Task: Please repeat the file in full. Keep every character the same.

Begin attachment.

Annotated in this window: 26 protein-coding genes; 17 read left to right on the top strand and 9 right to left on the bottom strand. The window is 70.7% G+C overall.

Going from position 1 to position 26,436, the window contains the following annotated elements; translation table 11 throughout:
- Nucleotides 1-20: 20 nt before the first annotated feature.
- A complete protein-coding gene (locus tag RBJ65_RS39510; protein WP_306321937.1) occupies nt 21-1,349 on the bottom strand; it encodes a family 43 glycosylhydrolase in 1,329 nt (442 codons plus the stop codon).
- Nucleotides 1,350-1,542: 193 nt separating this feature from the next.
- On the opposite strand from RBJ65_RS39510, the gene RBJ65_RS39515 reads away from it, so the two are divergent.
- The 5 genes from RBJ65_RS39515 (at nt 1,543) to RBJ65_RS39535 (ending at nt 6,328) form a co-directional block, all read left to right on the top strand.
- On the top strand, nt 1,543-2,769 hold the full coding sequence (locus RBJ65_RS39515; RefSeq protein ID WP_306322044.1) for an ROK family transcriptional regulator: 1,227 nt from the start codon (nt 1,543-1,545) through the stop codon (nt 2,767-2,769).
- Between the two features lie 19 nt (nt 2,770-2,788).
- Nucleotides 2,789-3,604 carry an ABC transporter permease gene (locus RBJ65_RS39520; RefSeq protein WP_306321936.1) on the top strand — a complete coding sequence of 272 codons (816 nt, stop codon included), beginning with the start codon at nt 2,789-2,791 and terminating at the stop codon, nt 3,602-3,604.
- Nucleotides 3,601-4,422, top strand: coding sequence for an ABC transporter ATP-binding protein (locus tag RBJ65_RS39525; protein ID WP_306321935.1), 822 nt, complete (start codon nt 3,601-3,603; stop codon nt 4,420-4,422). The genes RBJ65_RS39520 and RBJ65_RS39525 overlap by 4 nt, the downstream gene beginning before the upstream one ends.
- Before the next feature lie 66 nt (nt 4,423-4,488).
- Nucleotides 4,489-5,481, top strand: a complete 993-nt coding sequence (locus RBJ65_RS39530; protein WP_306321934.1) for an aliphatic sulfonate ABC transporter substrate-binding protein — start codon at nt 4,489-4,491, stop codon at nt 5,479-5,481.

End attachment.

Annotated in this window: 26 protein-coding genes; 17 read left to right on the top strand and 9 right to left on the bottom strand. The window is 70.7% G+C overall.

Going from position 1 to position 26,436, the window contains the following annotated elements; translation table 11 throughout:
- Nucleotides 1-20: 20 nt before the first annotated feature.
- A complete protein-coding gene (locus tag RBJ65_RS39510; protein WP_306321937.1) occupies nt 21-1,349 on the bottom strand; it encodes a family 43 glycosylhydrolase in 1,329 nt (442 codons plus the stop codon).
- Nucleotides 1,350-1,542: 193 nt separating this feature from the next.
- On the opposite strand from RBJ65_RS39510, the gene RBJ65_RS39515 reads away from it, so the two are divergent.
- The 5 genes from RBJ65_RS39515 (at nt 1,543) to RBJ65_RS39535 (ending at nt 6,328) form a co-directional block, all read left to right on the top strand.
- On the top strand, nt 1,543-2,769 hold the full coding sequence (locus RBJ65_RS39515; RefSeq protein ID WP_306322044.1) for an ROK family transcriptional regulator: 1,227 nt from the start codon (nt 1,543-1,545) through the stop codon (nt 2,767-2,769).
- Between the two features lie 19 nt (nt 2,770-2,788).
- Nucleotides 2,789-3,604 carry an ABC transporter permease gene (locus RBJ65_RS39520; RefSeq protein WP_306321936.1) on the top strand — a complete coding sequence of 272 codons (816 nt, stop codon included), beginning with the start codon at nt 2,789-2,791 and terminating at the stop codon, nt 3,602-3,604.
- Nucleotides 3,601-4,422, top strand: coding sequence for an ABC transporter ATP-binding protein (locus tag RBJ65_RS39525; protein ID WP_306321935.1), 822 nt, complete (start codon nt 3,601-3,603; stop codon nt 4,420-4,422). The genes RBJ65_RS39520 and RBJ65_RS39525 overlap by 4 nt, the downstream gene beginning before the upstream one ends.
- Before the next feature lie 66 nt (nt 4,423-4,488).
- Nucleotides 4,489-5,481, top strand: a complete 993-nt coding sequence (locus RBJ65_RS39530; protein WP_306321934.1) for an aliphatic sulfonate ABC transporter substrate-binding protein — start codon at nt 4,489-4,491, stop codon at nt 5,479-5,481.